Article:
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  • 01 May 2020
  • 8 min read

How to develop your confidence as a Student Nurse

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Play video: "It's really about improving as people, and therefore, that will seep into all areas of our lives"

Student Nurse, Claire, gives 5 tips on how to improve your confidence as you journey through your three years as a student nurse.

Topics covered in this article

0.18 Introduction

1.16 Practice makes perfect

2.42 The more you know, the more confident you'll be in your abilities

3.18 Prepare for your exams

3.54 Ask how you can improve

6.19 Remember, confidence comes from within

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0.18 Introduction

Today, I want to talk about confidence as a student nurse.

Confidence is something I've struggled with since the very beginning actually, because it really comes across if you don't have confidence.

There's a difference between being under-confident, and overconfident.

Sometimes they can get confused, because sometimes people come across as maybe overly confident, but actually they just have self-belief.

So that fine line I want to talk about today, and just things I've learned along the way to make myself feel more confident throughout placement.

And then, because I'm ready to start my job now, which is terrifying, but ready to take the next step, and to have a job, and not be that student nurse anymore.

So I want to talk about that.

1.16 Practice makes perfect

So the first thing with confidence is practice.

It always comes back to the more you do something, the better you get at it.

But with confidence, I feel like that's how you truly build confidence is just by learning, by doing placement, by doing the hours, getting the practice.

The more practice you have, the more confident you'll become.

I think confidence is huge because it's so important for you, as a student, and as a nurse, but also your patients.

I think if your patients don't feel that you're confident in yourself, that's very worrying.

I remember, in first year, I used to come across quite nervous, and obviously I look quite young, but looked even younger three years ago.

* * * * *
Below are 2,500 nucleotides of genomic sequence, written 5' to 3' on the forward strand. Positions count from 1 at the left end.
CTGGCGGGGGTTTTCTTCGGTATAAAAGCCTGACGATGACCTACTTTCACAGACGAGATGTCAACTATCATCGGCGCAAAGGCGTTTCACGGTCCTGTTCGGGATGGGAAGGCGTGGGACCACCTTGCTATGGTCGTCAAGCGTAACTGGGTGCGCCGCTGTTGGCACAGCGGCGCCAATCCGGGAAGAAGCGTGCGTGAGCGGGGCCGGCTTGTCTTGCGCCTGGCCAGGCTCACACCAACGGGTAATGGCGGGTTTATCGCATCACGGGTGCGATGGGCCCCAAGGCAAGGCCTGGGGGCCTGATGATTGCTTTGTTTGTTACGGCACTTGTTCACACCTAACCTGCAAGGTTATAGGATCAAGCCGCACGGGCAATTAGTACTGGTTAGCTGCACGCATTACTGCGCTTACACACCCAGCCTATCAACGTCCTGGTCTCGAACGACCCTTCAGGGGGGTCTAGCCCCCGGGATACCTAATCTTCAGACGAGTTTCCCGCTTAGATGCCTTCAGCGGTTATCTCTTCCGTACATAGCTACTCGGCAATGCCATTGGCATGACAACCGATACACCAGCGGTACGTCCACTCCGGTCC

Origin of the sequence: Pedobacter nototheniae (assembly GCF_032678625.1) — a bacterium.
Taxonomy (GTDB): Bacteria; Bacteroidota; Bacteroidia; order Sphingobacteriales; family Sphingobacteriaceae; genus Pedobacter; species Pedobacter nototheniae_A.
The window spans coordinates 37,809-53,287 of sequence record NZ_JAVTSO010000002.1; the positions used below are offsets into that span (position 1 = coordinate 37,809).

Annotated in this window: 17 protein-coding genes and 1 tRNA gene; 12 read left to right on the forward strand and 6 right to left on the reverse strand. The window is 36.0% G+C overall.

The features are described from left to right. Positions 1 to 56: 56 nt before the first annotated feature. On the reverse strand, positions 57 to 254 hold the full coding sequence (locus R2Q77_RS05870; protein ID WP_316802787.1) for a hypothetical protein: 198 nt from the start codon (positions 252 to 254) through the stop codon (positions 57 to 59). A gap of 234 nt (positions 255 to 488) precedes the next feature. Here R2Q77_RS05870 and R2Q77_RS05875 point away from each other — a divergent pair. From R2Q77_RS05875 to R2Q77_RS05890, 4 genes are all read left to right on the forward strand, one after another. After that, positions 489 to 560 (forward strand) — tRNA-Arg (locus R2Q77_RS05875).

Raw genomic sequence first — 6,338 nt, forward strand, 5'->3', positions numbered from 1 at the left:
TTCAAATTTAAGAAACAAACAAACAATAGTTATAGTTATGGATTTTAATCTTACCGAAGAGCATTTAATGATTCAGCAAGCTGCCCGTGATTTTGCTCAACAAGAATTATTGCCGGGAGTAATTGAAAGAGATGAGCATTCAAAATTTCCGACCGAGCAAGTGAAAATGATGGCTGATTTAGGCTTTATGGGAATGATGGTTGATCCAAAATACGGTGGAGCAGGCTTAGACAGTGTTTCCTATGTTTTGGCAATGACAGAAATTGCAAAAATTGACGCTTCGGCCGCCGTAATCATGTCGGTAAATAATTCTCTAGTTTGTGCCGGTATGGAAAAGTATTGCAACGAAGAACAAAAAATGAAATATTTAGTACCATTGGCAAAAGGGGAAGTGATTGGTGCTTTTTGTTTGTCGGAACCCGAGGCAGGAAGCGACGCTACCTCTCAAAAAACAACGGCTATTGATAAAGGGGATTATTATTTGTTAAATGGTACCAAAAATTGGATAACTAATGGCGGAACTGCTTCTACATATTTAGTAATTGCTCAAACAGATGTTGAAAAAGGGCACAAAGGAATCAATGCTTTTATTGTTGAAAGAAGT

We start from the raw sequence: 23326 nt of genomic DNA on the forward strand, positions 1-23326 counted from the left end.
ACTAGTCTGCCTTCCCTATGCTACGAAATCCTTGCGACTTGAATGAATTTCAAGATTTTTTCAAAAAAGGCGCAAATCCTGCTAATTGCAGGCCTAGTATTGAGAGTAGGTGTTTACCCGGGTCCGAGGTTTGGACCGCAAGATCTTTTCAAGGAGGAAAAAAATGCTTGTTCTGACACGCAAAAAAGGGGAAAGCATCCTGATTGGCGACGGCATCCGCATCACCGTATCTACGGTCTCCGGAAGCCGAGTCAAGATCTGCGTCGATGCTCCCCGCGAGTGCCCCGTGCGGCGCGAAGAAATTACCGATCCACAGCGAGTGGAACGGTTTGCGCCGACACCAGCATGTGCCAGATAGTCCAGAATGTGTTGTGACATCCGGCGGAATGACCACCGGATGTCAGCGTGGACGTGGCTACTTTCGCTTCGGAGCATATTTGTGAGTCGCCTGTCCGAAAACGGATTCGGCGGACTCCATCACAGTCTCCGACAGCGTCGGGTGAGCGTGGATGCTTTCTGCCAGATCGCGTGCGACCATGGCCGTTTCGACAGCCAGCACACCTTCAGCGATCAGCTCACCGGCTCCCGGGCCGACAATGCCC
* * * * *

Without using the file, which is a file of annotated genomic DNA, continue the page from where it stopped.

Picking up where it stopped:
Patients would kind of say to me like, "Oh, are you still in school?" and say stuff like that.

And that would knock your confidence in itself.

But I think they said things like that because I came across as so young and immature and not confident.

So obviously, you can't help how you look, and if you're a shy person, you can't really help that.

But I think being confident in your skills is huge.

Because you don't want to go into a patient's room and have to ask to change the dressing or something, and for them to not want to trust you.

I think that all comes down to your confidence and your self-confidence in yourself.

And then they'll obviously start to maybe agree with you a bit more and stuff, if you feel like you're confident yourself.

So my number one thing would be practice. With time, confidence will come.

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2.42 The more you know, the more confident you'll be in your abilities

Also, if you don't know something, looking it up, researching in the background.

Because the more you know, the more confident you'll be in your abilities.

Like you don't often see lecturers not being confident, because they've been doing it for so many years.

They know what to do, they've been through it, they've had the experience.

There's a reason why they're lecturing in the subject, is because they're experts at it.

They know what they're talking about.

So just remember that it will come with time but also, actively try and improve your confidence because it's not just going to happen overnight either.

3.18 Prepare for your exams

Another way confidence can be improved is exams.

This might sound strange to some of you because it's like, "Oh, exams is when I feel the least confident".

But it kind of comes back to what I was saying about making the effort to be confident, making the effort to make that extra move to get that grade.

That will all add to your confidence.

Then if you prepare well for things like exams, essays, which are really, really difficult, if you prepare well for them and do well, that will then improve your confidence.